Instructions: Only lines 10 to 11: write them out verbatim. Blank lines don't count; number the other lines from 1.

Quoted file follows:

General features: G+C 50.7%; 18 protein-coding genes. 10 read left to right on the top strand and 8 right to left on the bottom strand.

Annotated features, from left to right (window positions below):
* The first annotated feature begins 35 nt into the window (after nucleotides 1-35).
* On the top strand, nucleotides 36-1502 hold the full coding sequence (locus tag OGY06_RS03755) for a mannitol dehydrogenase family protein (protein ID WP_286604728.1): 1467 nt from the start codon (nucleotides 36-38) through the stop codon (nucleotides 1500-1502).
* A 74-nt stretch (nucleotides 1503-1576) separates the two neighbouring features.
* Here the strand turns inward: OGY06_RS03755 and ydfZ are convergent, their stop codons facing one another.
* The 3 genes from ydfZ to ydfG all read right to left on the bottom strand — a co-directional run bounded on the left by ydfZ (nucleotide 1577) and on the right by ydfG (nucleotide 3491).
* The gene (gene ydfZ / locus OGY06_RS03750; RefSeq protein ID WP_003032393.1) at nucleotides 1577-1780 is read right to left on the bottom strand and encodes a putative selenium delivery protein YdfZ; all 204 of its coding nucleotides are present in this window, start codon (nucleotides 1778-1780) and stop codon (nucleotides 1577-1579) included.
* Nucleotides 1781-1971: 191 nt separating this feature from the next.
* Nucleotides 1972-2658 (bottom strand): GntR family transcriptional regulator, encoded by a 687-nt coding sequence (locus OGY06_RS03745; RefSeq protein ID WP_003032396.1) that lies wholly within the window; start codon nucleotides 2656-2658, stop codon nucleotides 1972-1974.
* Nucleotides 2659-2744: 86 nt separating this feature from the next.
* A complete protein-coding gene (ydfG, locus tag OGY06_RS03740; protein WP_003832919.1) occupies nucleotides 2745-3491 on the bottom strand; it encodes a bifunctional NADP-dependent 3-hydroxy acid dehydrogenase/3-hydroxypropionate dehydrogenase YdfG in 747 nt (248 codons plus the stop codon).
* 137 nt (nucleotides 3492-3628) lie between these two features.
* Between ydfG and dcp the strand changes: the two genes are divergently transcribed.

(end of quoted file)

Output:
* Nucleotides 1972-2658 (bottom strand): GntR family transcriptional regulator, encoded by a 687-nt coding sequence (locus OGY06_RS03745; RefSeq protein ID WP_003032396.1) that lies wholly within the window; start codon nucleotides 2656-2658, stop codon nucleotides 1972-1974.
* Nucleotides 2659-2744: 86 nt separating this feature from the next.